The Blog: Live View Tip

08 Oct 2018

On a recent one-to-one, we were photographing with telephoto lenses and I accidentaly shot an image after Live View had timed out. Upon viewing the image at 100% magnification on the back of the camera I noticed it had a little camera-shake, which given the still day and sturdy tripod, was something of a suprise. I realised that Live View had timed out, so activated it again and shot another image.

This highlights several things. Firstly the importance of reviewing image while you are in the field, so failures can be rectified. Secondly, being concious of the potential issues for a given situation. Long lenses and those with built-in image stabilisation, always require care, to ensure a sturdy base and checking that IS or VR is switched off.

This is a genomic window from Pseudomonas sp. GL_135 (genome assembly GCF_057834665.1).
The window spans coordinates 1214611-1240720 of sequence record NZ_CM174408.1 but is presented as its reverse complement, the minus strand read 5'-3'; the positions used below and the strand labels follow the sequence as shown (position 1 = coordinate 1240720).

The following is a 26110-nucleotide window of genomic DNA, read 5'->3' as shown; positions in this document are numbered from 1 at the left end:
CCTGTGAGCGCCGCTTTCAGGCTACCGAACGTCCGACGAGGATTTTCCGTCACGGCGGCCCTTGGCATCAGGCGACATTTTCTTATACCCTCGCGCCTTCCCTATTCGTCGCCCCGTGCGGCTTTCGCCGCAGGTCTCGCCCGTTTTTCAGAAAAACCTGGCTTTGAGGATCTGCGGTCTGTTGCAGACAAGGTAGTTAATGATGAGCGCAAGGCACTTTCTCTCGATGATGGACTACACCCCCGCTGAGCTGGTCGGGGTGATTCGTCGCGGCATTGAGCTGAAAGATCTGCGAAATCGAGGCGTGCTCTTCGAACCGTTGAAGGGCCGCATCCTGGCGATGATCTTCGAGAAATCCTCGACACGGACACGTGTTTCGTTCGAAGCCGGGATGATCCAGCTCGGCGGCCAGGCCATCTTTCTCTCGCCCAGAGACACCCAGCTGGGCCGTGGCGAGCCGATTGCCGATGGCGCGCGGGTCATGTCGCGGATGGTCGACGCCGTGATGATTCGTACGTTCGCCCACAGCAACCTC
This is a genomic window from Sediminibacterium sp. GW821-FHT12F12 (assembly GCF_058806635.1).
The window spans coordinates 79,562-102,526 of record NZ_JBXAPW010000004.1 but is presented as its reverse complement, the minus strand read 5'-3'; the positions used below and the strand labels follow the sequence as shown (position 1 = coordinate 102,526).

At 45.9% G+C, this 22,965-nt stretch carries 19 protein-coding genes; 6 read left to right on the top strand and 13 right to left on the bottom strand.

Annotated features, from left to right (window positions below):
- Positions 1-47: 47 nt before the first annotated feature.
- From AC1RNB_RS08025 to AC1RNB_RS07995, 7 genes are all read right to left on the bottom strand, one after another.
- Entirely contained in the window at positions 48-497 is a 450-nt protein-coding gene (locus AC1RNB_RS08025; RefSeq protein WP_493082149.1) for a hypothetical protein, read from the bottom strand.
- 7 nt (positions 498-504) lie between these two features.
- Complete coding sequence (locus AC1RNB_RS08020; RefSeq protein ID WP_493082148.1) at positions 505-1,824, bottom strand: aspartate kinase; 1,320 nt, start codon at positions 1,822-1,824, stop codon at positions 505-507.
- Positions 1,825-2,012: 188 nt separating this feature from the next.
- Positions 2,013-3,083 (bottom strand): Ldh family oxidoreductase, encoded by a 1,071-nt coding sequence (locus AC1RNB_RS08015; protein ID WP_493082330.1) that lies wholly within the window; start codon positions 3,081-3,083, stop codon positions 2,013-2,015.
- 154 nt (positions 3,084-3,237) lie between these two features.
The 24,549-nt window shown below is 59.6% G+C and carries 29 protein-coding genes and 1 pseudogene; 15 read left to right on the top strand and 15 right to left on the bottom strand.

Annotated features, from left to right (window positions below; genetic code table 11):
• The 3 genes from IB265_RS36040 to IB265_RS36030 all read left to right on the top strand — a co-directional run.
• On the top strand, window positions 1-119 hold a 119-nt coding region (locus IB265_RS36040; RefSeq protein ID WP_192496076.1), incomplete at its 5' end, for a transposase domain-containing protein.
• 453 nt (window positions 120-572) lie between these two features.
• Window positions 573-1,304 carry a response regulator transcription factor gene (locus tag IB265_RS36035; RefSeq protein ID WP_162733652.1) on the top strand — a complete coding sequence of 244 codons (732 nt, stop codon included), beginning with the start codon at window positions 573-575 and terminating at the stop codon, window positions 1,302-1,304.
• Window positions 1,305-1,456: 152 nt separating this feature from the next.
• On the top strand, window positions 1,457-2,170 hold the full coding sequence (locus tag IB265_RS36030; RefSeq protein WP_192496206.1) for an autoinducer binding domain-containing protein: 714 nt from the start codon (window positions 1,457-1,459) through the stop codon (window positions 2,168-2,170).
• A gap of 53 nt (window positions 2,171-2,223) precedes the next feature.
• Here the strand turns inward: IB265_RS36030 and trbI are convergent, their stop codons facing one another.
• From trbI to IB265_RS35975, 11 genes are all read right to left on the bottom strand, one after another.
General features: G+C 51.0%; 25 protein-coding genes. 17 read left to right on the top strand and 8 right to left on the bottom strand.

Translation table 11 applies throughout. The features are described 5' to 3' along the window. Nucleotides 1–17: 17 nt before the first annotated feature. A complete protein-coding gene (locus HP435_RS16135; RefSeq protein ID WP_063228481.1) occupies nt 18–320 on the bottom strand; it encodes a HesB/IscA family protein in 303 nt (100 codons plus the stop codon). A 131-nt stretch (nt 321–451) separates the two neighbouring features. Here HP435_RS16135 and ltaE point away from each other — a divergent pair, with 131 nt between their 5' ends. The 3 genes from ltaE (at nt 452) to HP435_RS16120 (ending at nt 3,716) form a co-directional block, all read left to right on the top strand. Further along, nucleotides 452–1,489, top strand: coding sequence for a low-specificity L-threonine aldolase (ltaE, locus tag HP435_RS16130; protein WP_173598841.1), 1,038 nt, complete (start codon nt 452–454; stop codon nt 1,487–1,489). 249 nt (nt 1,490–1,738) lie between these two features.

As you can see from the image, the difference in sharpness is significant, the difference between a rejected image and a workable one, in fact.

I shoot with a DSLR, so habitually use Live View to raise the mirror up, so that when I fire the shutter, the mirror mechanism doesn't add vibration to the camera setup. It's also worth noting, that the higher the resolution of the camera, the more noticeable the effects of camera shake will be.

One of the main advantages I am looking forward to on my inevitable move to a mirrorless system in the future, as the name suggests is the lack of a mirror, making technical failures such as this one a thing of the past..

camera-shake vs live view

The left hand portion of this image was shot with the camera in Live View, (where the mirror raised before the shutter is pressed).

The right hand portion was shot with identical settings, other than the camera not being in Live View, so the mirror raised as the shutter fired.